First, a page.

Pitching Truth #1: You are always pitching.
Whether encouraging your child to eat broccoli, pitching to major VC investors, or trying to nail that next promotion: you are always pitching.
Pitching starts when a child realizes he can influence his environment, at least on occasion. Children pitch for ice cream, hugs, Harry Potter Hogwarts Great Hall LEGO Building Kits, iPhone X’s and later on, cars.
Pitching Truth #2: People invest in YOU more than your concept.
If they choose not to invest in you, the stated reason will probably be related to your concept. But that’s only because they don’t want to hurt your feelings.
Years ago, I was rejected for a promotion to team lead because I “lacked leadership experience.” The person who did get put in that leadership position had no leadership experience either AND even less experience over all.
Here is a happier true life example.
Messaging company Slack is rumored to be worth over $9 billion, give or take. (Article here) What we know as Slack began life in 2002 when Canadian Steward Butterfield created a video game called “Game Neverending.”
The game failed but in the process created a photo-uploading tool later known as Flickr, purchased by Yahoo for $20 million.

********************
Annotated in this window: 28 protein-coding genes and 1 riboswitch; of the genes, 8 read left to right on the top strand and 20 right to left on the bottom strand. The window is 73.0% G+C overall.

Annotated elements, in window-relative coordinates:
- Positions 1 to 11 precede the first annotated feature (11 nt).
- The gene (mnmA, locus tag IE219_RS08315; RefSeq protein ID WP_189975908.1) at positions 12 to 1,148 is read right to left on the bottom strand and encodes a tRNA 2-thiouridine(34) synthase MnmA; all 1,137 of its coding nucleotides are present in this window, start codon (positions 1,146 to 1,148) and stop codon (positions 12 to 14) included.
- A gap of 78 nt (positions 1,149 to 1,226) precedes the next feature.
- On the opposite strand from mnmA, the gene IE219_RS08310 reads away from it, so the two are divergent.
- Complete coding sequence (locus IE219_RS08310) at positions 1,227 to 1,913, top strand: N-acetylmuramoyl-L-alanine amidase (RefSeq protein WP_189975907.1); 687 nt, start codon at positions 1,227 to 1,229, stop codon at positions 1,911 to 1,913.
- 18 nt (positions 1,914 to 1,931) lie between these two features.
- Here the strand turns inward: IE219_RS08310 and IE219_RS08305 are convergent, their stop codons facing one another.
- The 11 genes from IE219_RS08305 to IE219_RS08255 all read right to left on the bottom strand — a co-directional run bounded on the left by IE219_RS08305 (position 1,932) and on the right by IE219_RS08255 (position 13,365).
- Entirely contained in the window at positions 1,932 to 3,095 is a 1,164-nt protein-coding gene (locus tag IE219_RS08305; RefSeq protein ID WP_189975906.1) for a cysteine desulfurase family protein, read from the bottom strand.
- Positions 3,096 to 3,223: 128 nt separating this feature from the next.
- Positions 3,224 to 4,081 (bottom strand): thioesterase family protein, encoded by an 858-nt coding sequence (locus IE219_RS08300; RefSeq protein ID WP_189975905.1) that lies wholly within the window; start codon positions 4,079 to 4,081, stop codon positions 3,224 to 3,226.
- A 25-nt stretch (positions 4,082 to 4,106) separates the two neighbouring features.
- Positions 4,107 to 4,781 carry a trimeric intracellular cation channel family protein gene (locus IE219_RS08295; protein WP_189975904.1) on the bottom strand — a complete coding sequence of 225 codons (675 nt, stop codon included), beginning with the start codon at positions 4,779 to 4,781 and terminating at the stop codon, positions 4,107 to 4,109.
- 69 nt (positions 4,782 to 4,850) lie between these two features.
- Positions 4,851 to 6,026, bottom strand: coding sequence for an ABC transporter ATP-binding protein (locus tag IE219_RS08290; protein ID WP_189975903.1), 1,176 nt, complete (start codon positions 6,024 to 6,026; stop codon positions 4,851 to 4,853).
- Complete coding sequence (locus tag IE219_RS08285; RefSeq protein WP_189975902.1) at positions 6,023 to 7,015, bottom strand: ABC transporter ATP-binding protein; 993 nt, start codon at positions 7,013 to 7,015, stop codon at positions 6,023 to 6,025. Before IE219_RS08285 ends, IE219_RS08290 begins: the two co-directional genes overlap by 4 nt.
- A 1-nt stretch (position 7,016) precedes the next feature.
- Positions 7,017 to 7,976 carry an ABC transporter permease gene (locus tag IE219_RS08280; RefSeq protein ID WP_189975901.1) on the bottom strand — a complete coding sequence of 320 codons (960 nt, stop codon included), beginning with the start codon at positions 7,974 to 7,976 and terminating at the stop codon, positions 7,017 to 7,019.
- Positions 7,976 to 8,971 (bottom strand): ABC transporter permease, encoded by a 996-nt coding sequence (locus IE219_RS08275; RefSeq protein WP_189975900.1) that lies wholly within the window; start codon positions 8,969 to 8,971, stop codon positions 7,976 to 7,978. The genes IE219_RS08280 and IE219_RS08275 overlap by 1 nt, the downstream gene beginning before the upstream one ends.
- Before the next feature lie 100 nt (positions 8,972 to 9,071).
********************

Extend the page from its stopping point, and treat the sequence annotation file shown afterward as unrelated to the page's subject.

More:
In 2009 Butterfield started a company called “Tiny Spec” to develop a game called “Glitch”. The following year Butterfield raised $5 million from two key investors (Accel Partners and Andreesen Horowitz).
It was supposed to launch in 2010 but did not.
In 2011 these same investors put more $10.7 million more in the venture.
In 2012 Glitch died.
However, Butterfield noticed in the process of developing his failed game, a robust messaging system had emerged between the Canadian and U.S. offices.
In 2014 Slack raised $120 million from a group of investors, including THE VERY SAME investors who funded the failed game. (Read a brief history of Slack here.)
Point is. Investors vote for the person, not the concept. The very same process applies for getting hired, getting promoted, and getting invited to the best parties.
Pitching Truth #3: Winning pitches are audience centric.
Which is to say, winning pitches touch the right buttons of the people they are pitching to. At the recent Charleston Digital Corridor Pitching Panel, my co-panelist, Sentio founder AJ Richichi, stressed the importance of being authentic as a way of connecting with the audience.
Trying to be something you’re not doesn’t work.
Obviously, not all VC firms are equal, not all parents are swayed by the same arguments and not all hiring decisions are made on the same criteria.
Here are some things you can research about your potential audience of decision makers.
- Strategic priorities
- Favorite key words, phrases and sayings
- Published works of any sort
- Preferred charitable causes
- Communication styles
What is true, is that the successful pitch resonates with the audience because you have somehow taken the trouble to show them that you know them and understand their needs.
Here’s an article about precisely targeting your audience with my Feel, Know, Do tool.
In other words, your pitch is not about you, it’s about connecting what you offer to the priorities of your audience.